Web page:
Background: SB623 cells are expanded from marrow stromal cells (MSCs) transfected with a Notch intracellular domain (NICD)-expressing plasmid. In stroke-induced animals, these cells reduce infarct size and promote functional recovery. SB623 cells resemble the parental MSCs with respect to morphology and cell surface markers despite having been in extended culture. MSCs are known to have immunosuppressive properties; whether long-term culture of MSCs impact their immunomodulatory activity has not been addressed.
Methods: To assess the possible senescent properties of SB623 cells, we performed cell cycle related assays and beta-galactosidase staining. To assess the immunomodulatory activity of these expanded NICD-transfected MSCs, we performed co-cultures of SB623 cells or MSCs with either enriched human T cells or monocytes and assessed cytokine production by flow cytometry. In addition, we monitored the immunosuppressive activity of SB623 cells in both allogenic and xenogenic mixed lymphocyte reaction (MLR).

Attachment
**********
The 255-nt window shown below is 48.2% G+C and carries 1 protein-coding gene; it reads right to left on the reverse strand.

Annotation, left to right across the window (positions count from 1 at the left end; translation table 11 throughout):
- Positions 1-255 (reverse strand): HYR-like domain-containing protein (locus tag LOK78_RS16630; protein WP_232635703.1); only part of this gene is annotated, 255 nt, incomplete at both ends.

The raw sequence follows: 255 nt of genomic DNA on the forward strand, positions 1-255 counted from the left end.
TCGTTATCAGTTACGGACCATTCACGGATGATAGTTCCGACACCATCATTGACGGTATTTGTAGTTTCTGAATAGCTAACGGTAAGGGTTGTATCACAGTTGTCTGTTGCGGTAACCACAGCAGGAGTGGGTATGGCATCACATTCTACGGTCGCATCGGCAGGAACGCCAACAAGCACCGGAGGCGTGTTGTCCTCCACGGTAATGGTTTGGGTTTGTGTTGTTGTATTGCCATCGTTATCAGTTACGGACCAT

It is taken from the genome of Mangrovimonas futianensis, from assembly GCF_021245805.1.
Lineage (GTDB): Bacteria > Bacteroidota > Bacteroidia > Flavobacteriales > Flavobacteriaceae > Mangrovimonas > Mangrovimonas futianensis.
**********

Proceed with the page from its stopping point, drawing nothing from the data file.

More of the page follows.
Results: Compared to MSCs, we showed that a small number of senescent-like cells appear in each lot of SB623 cells. Nevertheless, we demonstrated that these cells suppress human T cell proliferation in both the allogeneic and xenogeneic mixed lymphocyte reaction (MLR) in a manner comparable to MSCs. IL-10 producing T cells were generated and monocyte-dendritic cell differentiation was dampened by co-culture with SB623 cells. Compared to the parental MSCs, SB623 cells appear to exert a greater inhibitory impact on the maturation of dendritic cells as demonstrated by a greater reduction in the surface expression of the co-stimulatory molecule, CD86.
Conclusion: The results demonstrated that the immunosuppressive activity of the expanded NICD-transfected MSCs is comparable to the parental MSCs, in spite of the appearance of a small number of senescent-like cells.